Until now, the district footballers were jealously turning to Garmisch-Partenkirchen, Murnau and Oberau. Such an artificial turf – which has something. But surfaces could become a problem.
Landkreis – Florian Brück is comfortably seated on his sofa. Relax is announced. The television is rather missing. But suddenly Brück listens. Did they just say something about artificial grass pitches? From a ban? The President of FC Oberau is editing the volume. And indeed: the TV presenter is talking about EU projects to remove artificial grass so popular in winter. The impact on the environment of microplastics, which comes from playgrounds in groundwater, is too important. From here 2022, they should be a thing of the past.
Possible ban on artificial turf: shock for FC Oberau
"I was shocked," admits Brück. Who knows the sports facilities of FC Oberau, knows why. Since 2009, there is exclusively an artificial turf area. All teams of the club train and play on it. "And that was also our plan for the next 60 years." This point is now deeply shaken. If the EU puts its plan into action, the FCO faces a huge problem. A dismantling of the place would probably cost him 300,000 euros. "Such sums are not easy for us," says Brück. He insists that the EU will not abandon the clubs if the ban comes. "Without subsidies, we are in the rain." A much less expensive solution would be to replace the rubber granules, currently filled, with cork granules. It would then no longer be necessary to dismantle the artificial turf. "To what extent such a thing is possible, we still have to discover it."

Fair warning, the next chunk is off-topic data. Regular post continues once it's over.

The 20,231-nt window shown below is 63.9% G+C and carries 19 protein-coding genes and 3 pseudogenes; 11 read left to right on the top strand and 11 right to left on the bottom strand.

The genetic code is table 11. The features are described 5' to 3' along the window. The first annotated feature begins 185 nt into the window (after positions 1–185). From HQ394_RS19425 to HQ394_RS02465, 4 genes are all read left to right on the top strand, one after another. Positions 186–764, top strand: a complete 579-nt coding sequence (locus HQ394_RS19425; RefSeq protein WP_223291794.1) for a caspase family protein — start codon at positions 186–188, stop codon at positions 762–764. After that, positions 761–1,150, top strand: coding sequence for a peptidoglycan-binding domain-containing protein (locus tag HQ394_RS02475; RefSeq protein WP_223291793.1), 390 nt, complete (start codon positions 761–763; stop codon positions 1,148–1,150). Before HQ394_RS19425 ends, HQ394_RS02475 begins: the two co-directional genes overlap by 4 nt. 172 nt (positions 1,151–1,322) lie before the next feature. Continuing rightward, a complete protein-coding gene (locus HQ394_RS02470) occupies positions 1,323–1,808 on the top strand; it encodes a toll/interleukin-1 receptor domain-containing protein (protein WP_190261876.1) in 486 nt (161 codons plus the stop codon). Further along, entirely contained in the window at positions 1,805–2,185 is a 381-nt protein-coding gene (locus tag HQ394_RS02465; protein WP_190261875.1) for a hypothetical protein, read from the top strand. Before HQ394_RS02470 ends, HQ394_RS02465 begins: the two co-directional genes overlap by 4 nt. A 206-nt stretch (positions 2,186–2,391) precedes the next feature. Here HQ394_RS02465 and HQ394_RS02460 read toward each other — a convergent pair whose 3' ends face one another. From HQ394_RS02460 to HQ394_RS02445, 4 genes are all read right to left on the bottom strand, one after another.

Possible ban on artificial turf: 1. FC Garmisch-Partenkirchen expects
Responsible people also face similar issues at 1. FC Garmisch-Partenkirchen. Its artificial grass in Gröben is also equipped with the criticized rubber granules. However, Arne Albl of the FC Sport Board sees no reason to worry. "We are still waiting for the future development of the EU," he said. What annoys him is that the considerations are based on a study by the Fraunhofer Institute, whose proximity to reality is "not at all healthy". Even the organization itself picked up after the first publication, saying it needed to get back to the numbers. "It's important," says Albl. While it is true that footballers fear that rubber granules transport rubber granules to the groundwater, Albl believes that a ban on the environment is sensible. "But as long as this is not certain, I do not understand why the EU is making all clubs crazy."
Possible ban on artificial grass: TSV Murnau remains relaxed
Karl Steingruber blows in the same horn. Murnauer Gemeindewerke's head recently closely examined TSV Murnau's artificial turf pitch. In cooperation with the Water Management Office, he came to the conclusion that the playground "imposed no charge for the environment". Because of the integrated drainage wells and septic tanks, the microplastic is not found in the surrounding meadows. "Therefore, we see the subject pretty relaxed so far."
Possible ban on artificial turf: SC Eibsee Grainau relies on cork
Whatever the decision of the EU, SC Eibsee Grainau will be effective. The club decided to use cork granules as filler material when planning its synthetic turf pitch, which should be completed in the summer of 2020 at the latest. SC President Christoph Elsner had first heard about it at a workshop for clubs wanting to build artificial turf – and was immediately thrilled. "Cork is a natural product that is perfectly compatible with the environment," he said. Although it is slightly more expensive than the widely used rubber granulate, it absorbs more water and does not heat as fast as rubber in the sun. Elsner is happy that he and his colleagues have decided on the design of the cork version. "Otherwise we would look stupid now." However, from the point of view of the SCG, everything is in perfect condition. "Our projects are in no way affected by those of the EU."